Welcome to Manchester Confidential
Reset Password
The Confidential websites will be undergoing routine updates. This may cause the sites to go offline. We apologise in advance for any inconvenience.

You are here: Manchester ConfidentialCultureArchitecture.

The Good, The Standard, The Ugly: Mechanics’ Institute

Jonathan Schofield, The End of History, Marxists, TUC and a quite splendid building

Written by . Published on December 22nd 2014.


The Good, The Standard, The Ugly: Mechanics’ Institute
 

Category: Excellent

What?
The Mechanics Institute, Princess Street, city centre. And here's their website.

When?
1856

Who?
John Edgar Gregan

Why’ve you picked this building?
Loads of reasons. But first because it’s an excellent building. It’s in the palazzo style (click here for an explanation of this), three storeys, brick with stone dressings and has the rhythmic close spacing of windows seen in the surrounding warehouses, but the detailing is crafted more carefully. It’s strong but not flashy; a classic and classy city structure. Round the back it’s plainer, with a wall of white tiles to provide extra light on what would have been a very narrow and dark street.

Palazzo style and a bus

Palazzo style and a bus

What did it have inside?
The Mechanics’ Institute had been created in 1824 with philanthropist money. The first president was Benjamin Heywood, a prominent banker. Gregan had already designed Heywood’s Bank in St Ann’s Street in 1846 which is maybe why he was chosen for this commission when the Institute moved to purpose built premises. Heywood’s Bank is the most exquisite ‘palazzo’ of them all and a triumph of Manchester architecture. It’s now a Royal Bank of Scotland branch.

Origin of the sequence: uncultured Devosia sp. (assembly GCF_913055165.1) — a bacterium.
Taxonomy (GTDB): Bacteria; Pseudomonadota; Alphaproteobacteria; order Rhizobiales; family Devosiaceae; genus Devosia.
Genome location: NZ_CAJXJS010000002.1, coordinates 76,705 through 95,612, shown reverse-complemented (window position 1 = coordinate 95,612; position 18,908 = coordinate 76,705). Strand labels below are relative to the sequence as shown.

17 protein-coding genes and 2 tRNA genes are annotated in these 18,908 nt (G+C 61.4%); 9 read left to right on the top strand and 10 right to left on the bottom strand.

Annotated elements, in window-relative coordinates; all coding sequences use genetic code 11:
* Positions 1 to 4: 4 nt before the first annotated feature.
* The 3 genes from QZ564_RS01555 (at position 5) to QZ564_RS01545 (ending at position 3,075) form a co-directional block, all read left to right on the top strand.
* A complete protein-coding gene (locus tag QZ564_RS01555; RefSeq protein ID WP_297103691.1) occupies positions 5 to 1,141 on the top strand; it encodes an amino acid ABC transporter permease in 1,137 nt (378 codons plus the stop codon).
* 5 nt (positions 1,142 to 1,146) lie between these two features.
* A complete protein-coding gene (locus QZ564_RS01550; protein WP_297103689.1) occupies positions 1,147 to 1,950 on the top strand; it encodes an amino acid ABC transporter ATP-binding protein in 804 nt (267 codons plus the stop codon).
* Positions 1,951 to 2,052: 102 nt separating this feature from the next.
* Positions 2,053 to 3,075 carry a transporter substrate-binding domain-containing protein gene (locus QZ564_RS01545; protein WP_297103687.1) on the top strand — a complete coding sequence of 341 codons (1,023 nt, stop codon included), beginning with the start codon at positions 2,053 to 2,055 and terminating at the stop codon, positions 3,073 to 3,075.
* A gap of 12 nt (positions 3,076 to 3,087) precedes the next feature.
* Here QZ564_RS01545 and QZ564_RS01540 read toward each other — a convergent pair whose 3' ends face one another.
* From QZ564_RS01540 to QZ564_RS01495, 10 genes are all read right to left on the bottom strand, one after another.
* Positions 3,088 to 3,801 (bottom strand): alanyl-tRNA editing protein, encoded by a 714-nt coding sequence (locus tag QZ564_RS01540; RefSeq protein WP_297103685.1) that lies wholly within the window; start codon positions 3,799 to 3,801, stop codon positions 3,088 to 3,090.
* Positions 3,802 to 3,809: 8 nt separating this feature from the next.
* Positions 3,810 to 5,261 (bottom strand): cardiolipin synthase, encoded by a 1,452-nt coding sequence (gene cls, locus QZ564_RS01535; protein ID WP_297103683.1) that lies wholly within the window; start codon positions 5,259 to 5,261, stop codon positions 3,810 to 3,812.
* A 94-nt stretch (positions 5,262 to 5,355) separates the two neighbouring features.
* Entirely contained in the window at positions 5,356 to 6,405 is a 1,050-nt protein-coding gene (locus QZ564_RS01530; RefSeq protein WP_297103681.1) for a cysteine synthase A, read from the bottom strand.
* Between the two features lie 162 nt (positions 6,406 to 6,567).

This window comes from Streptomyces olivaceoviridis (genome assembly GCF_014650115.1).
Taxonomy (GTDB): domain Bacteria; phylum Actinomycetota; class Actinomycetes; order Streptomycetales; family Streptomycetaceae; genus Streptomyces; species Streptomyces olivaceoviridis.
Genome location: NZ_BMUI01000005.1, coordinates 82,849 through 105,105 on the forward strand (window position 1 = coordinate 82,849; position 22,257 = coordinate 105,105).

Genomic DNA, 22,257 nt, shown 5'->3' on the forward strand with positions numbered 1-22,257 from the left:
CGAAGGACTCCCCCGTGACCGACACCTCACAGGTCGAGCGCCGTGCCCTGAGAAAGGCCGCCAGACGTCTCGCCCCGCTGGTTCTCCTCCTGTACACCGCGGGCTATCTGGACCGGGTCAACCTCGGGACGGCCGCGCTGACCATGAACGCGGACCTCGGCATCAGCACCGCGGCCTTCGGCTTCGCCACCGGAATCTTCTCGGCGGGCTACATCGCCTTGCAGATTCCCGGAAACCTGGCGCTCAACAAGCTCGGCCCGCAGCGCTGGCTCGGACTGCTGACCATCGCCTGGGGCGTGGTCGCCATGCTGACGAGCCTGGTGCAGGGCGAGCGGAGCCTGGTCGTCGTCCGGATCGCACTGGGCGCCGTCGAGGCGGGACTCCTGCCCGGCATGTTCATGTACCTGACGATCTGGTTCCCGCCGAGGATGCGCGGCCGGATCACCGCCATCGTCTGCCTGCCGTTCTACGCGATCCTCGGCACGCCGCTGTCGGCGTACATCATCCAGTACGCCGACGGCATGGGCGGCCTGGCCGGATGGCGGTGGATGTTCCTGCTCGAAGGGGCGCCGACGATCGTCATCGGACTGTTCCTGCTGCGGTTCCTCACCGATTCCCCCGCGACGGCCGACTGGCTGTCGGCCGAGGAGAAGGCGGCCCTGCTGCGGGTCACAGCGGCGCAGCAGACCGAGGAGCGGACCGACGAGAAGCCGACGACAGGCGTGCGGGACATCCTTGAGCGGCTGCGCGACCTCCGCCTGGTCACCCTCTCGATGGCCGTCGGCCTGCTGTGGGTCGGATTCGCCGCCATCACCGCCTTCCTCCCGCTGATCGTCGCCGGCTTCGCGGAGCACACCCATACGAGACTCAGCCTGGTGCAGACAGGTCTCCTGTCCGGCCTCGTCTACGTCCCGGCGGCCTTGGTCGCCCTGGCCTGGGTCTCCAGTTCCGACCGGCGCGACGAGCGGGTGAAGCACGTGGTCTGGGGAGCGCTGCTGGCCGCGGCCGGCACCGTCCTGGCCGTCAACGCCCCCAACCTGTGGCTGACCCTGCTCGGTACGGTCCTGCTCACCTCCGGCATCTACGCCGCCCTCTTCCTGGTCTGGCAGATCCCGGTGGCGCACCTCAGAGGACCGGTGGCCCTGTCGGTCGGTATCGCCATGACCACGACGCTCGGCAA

Gregan's perfect 'palazzo'

Gregan's perfect 'palazzo'

So what did the Mechanics do?
The Institute promoted adult education in the sciences and the arts for those who may not have had access to a full education. The Princess Street building had a newspaper and reading room, classrooms, catering facilities and a ‘Great Hall’ for debates.

White tiles for extra light round the back

White tiles for extra light round the back

Any other gems of history?
Absolutely. It was in this building that the TUC was founded in 1868. By Tories.

Tories....eh?
It’s an irony that given the future links between the Labour Party and the Trades Unions that two prime movers and shakers behind the first ever Trades Union Congress, William Wood and Samuel Nicholson, were both Conservatives. They helped set up the Manchester Salford and Trades Council, a body, that in February 1868 called for a national congress aimed at addressing the ‘profound ignorance which prevails in the public mind’ about unions. This followed violent trade disputes in the Sheffield cutlery industry, amongst Manchester’s bricklayers and elsewhere. The first meeting called for annual congresses, for ensuring that unions are ‘an absolute necessity’, and debated the ‘inequality of law in regard to intimidation picketing, coercion’ and the need for government inspection into conditions of work. And then there’s Francis Fukuyama.

Mr Fukuyama getting it wrongMr Fukuyama gets it wrongWho he?
He’s the man who wrote a book called The End of History in 1989. He wrote, ‘What we may be witnessing is not just the end of the Cold War, or the passing of a particular period of postwar history, but the end of history as such... That is, the end point of mankind's ideological evolution and the universalization of Western liberal democracy as the final form of human government.’

That’s a big statement.